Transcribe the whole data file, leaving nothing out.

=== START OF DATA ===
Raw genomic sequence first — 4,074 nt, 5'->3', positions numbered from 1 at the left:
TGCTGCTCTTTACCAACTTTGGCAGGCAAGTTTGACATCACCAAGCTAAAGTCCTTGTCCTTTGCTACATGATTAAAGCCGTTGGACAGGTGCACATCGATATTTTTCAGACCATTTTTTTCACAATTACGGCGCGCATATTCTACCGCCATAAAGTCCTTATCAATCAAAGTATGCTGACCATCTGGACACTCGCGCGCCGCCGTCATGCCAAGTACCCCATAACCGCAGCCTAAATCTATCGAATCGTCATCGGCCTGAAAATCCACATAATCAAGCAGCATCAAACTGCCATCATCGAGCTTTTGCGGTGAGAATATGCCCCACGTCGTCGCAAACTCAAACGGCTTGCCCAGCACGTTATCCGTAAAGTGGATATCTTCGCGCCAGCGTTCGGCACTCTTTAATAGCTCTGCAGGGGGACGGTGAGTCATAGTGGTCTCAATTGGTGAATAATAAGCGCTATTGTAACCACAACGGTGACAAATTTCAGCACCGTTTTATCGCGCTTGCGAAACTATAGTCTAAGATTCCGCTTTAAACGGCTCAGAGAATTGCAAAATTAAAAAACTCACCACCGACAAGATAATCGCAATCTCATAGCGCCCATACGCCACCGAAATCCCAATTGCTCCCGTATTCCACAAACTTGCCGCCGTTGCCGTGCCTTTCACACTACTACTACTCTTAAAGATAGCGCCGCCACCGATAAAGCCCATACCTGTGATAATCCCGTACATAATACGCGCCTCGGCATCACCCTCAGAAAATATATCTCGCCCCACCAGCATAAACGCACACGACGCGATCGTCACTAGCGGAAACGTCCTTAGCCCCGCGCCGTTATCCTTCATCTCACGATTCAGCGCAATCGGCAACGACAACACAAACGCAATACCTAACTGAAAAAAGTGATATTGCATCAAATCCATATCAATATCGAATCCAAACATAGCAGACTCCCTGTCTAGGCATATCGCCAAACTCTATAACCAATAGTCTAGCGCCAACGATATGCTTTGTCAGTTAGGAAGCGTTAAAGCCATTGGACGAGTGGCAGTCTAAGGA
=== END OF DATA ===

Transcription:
Raw genomic sequence first — 4,074 nt, 5'->3', positions numbered from 1 at the left:
TGCTGCTCTTTACCAACTTTGGCAGGCAAGTTTGACATCACCAAGCTAAAGTCCTTGTCCTTTGCTACATGATTAAAGCCGTTGGACAGGTGCACATCGATATTTTTCAGACCATTTTTTTCACAATTACGGCGCGCATATTCTACCGCCATAAAGTCCTTATCAATCAAAGTATGCTGACCATCTGGACACTCGCGCGCCGCCGTCATGCCAAGTACCCCATAACCGCAGCCTAAATCTATCGAATCGTCATCGGCCTGAAAATCCACATAATCAAGCAGCATCAAACTGCCATCATCGAGCTTTTGCGGTGAGAATATGCCCCACGTCGTCGCAAACTCAAACGGCTTGCCCAGCACGTTATCCGTAAAGTGGATATCTTCGCGCCAGCGTTCGGCACTCTTTAATAGCTCTGCAGGGGGACGGTGAGTCATAGTGGTCTCAATTGGTGAATAATAAGCGCTATTGTAACCACAACGGTGACAAATTTCAGCACCGTTTTATCGCGCTTGCGAAACTATAGTCTAAGATTCCGCTTTAAACGGCTCAGAGAATTGCAAAATTAAAAAACTCACCACCGACAAGATAATCGCAATCTCATAGCGCCCATACGCCACCGAAATCCCAATTGCTCCCGTATTCCACAAACTTGCCGCCGTTGCCGTGCCTTTCACACTACTACTACTCTTAAAGATAGCGCCGCCACCGATAAAGCCCATACCTGTGATAATCCCGTACATAATACGCGCCTCGGCATCACCCTCAGAAAATATATCTCGCCCCACCAGCATAAACGCACACGACGCGATCGTCACTAGCGGAAACGTCCTTAGCCCCGCGCCGTTATCCTTCATCTCACGATTCAGCGCAATCGGCAACGACAACACAAACGCAATACCTAACTGAAAAAAGTGATATTGCATCAAATCCATATCAATATCGAATCCAAACATAGCAGACTCCCTGTCTAGGCATATCGCCAAACTCTATAACCAATAGTCTAGCGCCAACGATATGCTTTGTCAGTTAGGAAGCGTTAAAGCCATTGGACGAGTGGCAGTCTAAGGA